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The Winona Friendship Center is a gem hidden in plain sight, on the first floor of the Masonic Building on 5th and Main.

As the only nationally accredited Senior Center in Minnesota, it attracts the 55-and-over crowd from Winona County and beyond, as well as nearby Wisconsin.

In June, the Friendship Center averaged 130 visits a day, and there are more than 30,000 visits a year. The Center partners with a broad array of local and regional organizations and institutions, including Winona Health, the Elder Network, Winona County, long-term care facilities, churches and individual instructors. Fifty WSU students are involved in internships and other programs at the center each semester, in the fields of nursing, sociology, exercise science, therapeutic recreation, gerontology and mass communication.

The Friendship Center needs a new home, because of a severe shortage of space to facilitate the impressive array of innovative programs offered to the community.

The large, respected, multi-disciplinary Midwest group ISG (architecture, engineering, environmental, planning), working out of its Bloomington office, conducted a thorough and unbiased study of the space needs of the Friendship Center and how they might be met.

The Center somehow manages to offer programming that requires a 19,000-square-foot facility in 9,500 square feet space. Although there is another 3,000 square feet of potential space available upstairs at the Masonic, that is obviously not nearly enough.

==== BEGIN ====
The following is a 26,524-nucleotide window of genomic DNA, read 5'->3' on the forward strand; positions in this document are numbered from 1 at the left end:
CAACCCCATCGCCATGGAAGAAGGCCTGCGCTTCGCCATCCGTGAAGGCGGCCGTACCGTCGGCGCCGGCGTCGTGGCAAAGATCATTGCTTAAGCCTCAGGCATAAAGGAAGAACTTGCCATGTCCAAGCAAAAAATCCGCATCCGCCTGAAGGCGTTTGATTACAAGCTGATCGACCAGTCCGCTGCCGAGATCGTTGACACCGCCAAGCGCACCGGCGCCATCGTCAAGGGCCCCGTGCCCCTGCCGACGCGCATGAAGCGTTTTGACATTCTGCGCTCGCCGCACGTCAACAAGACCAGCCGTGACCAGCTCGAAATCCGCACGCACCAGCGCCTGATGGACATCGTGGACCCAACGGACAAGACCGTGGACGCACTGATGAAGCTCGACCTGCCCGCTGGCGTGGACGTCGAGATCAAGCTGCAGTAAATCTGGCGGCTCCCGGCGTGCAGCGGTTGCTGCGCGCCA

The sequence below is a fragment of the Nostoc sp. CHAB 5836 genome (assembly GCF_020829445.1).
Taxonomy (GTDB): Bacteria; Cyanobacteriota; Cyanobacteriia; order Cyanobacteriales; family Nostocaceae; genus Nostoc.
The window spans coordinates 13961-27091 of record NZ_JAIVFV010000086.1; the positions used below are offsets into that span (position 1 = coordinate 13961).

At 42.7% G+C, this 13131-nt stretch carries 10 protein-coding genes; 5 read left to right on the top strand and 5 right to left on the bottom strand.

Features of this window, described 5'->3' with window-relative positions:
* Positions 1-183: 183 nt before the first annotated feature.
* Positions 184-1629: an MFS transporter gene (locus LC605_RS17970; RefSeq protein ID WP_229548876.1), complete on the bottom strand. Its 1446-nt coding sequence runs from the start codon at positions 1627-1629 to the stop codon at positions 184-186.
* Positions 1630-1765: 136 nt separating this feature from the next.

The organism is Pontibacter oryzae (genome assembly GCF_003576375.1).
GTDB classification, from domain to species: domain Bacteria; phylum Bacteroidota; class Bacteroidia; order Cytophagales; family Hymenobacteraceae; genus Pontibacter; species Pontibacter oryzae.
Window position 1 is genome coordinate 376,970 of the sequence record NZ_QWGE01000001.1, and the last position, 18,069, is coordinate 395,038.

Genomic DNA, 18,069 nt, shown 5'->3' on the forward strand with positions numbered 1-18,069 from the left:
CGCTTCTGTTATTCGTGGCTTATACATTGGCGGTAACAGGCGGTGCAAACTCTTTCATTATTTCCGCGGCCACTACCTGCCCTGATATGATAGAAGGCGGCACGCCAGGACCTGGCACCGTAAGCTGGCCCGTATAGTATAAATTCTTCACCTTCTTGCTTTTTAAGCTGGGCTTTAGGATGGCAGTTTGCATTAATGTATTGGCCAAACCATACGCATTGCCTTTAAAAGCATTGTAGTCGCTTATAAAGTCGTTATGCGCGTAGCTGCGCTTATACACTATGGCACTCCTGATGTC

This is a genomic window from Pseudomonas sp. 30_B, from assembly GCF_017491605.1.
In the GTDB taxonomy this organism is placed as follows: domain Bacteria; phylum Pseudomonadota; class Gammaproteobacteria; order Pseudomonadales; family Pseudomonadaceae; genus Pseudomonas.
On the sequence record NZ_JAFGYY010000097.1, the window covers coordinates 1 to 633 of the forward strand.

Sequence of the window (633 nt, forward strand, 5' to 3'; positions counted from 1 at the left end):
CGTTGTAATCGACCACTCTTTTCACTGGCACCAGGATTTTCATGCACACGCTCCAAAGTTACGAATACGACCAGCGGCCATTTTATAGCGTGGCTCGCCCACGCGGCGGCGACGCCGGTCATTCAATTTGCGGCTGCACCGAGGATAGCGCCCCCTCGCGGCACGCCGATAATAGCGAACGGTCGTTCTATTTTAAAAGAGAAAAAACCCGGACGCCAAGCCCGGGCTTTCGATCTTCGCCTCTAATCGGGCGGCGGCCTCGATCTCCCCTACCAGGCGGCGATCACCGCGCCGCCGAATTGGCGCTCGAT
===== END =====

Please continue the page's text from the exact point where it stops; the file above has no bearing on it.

ISG studied the East End Rec Center as a potential new home, which would be shared with the current youth and community programs offered there now.

It has produced a conceptual plan that would meet the demonstrated needs of the Friendship Center as well as serve the current users of the space. This includes adding to and renovating the existing Rec Center. The concept is exciting and transforms the property into a multi-use, indoor and outdoor facility that will serve many residents of all ages. The plans can readily be viewed at the Friendship Center.

Outdoor features of the project include a playground; event space with a raised lawn for performances and green space for seating; a community garden; fire and games terraces; handicapped parking spaces; and many plantings. Inside the enlarged building are a full-sized gym; Wellness Center that is three times the size of the current inadequate, crowded space; larger restrooms; showers; a teaching kitchen; and four flexible-use activities rooms of different sizes that can be used to schedule the multitude of programs. This season (May through August) at the Friendship Center, four Special Events programs include an international speaker on Alzheimer’s and an inspirational older adult cross-country bicyclist.

Eighteen educational offerings cover a wide range of topics and include teleconferences from regional and national organizations, an RN’s presentations on substance abuse and vaping, health benefits of essential oils, and travel presentations and opportunities. The Beatriz Lab uses virtual reality technology to simulate the experiences of a person with dementia. Computer help is offered by one-on-one appointment. A Mississippi River boat cruise was enjoyed by a full house aboard the Cal Fremling, and community gardeners facilitated a collaborative wood-fired pizza event.